Guinea Ebola outbreak linked to 2014-2016 epidemic, CDC says
The new Ebola outbreak in the West African nation of Guinea is directly related to the region’s devastating epidemic between 2014 and 2016.
The African Centres for Disease Control (CDC) said on Thursday.
Gene sequencing has shown that the current outbreak is the result of a resurgence of a strain that previously circulated in West Africa, the head of the Africa CDC Ebola team, Merawi Aragaw, said during a media briefing.
“This is really a concern. It means that the virus can last longer in (Ebola) survivors than it had been presumed before,’’ Merawi said.
Scientists had previously assumed that the virus can only survive for several months inside the body of a healed Ebola patient, not for several years, Merawi said.
Further research needed to be done to clarify if the current outbreak was caused by an ongoing previously undiscovered chain of infection or rather by a persistent chronic infection, Merawi added.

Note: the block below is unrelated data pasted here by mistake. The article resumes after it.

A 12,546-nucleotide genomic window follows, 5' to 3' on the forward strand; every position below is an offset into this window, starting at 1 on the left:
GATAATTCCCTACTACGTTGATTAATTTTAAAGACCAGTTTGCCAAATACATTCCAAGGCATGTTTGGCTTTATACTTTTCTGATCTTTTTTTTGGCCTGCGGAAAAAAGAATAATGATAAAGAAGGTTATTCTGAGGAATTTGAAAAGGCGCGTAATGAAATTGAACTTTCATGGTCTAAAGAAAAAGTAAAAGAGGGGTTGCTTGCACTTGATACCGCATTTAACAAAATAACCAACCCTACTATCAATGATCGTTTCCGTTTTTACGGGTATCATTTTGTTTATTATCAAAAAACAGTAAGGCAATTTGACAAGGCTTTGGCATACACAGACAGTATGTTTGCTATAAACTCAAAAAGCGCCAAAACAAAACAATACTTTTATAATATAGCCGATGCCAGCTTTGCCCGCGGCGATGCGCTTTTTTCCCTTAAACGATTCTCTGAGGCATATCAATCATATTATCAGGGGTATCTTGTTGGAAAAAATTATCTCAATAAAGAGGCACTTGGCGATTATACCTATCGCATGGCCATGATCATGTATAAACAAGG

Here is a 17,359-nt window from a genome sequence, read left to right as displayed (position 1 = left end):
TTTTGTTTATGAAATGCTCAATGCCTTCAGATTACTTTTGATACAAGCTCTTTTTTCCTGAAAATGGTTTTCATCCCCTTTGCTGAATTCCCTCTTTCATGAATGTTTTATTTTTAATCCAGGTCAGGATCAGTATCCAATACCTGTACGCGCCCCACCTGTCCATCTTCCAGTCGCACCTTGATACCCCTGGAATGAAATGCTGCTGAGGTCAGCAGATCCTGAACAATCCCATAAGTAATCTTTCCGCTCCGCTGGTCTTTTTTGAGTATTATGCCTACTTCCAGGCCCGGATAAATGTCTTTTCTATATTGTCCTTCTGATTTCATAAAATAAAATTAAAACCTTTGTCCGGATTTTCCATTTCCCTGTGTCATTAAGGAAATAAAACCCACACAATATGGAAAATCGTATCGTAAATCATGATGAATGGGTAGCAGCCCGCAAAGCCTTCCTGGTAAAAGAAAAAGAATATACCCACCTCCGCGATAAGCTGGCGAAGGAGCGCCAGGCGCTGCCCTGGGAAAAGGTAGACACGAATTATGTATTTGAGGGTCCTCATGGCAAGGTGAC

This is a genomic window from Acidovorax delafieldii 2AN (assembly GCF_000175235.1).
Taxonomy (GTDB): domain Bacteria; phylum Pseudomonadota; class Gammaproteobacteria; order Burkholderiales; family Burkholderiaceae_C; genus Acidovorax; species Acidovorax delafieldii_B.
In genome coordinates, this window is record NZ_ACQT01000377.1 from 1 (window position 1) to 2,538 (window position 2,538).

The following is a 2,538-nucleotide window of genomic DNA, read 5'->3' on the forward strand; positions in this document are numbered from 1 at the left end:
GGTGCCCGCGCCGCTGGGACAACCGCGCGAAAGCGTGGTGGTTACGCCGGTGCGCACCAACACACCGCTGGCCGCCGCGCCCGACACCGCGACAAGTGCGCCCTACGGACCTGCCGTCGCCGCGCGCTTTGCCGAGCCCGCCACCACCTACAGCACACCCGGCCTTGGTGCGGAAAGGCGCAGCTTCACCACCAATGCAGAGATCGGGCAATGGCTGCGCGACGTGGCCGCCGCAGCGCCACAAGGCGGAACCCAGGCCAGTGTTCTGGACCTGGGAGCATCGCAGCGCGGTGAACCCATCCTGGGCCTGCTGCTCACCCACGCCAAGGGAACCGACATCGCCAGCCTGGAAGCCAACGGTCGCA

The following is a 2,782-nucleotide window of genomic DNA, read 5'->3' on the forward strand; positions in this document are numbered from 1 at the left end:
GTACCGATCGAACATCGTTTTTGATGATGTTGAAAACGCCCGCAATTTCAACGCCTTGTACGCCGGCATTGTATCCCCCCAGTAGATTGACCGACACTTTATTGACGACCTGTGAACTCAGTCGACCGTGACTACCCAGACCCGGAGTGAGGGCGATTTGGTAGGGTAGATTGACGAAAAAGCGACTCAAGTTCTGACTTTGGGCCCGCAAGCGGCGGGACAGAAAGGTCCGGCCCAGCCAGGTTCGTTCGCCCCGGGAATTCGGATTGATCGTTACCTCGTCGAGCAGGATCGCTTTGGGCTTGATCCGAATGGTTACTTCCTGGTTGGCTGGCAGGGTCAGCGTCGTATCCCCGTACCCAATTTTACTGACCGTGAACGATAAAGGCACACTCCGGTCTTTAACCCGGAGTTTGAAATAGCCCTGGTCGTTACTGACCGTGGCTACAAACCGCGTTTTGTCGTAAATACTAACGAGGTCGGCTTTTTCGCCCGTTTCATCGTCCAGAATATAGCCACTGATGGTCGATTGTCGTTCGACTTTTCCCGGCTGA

More than 11,000 people were killed during the 2014-2016 Ebola outbreaks, which mostly affected the West African nations of Guinea, Liberia and Sierra Leone.
Guinean authorities announced the outbreak of a new Ebola epidemic in February, while the Democratic Republic of Congo also recently reported a new outbreak, the Central African country’s twelfth.
So far, 30 Ebola cases have been detected in both countries, 12 in Congo and 18 in Guinea, according to the CDC.
The Ebola virus causes a fever and often leads to massive internal bleeding and fatalities.
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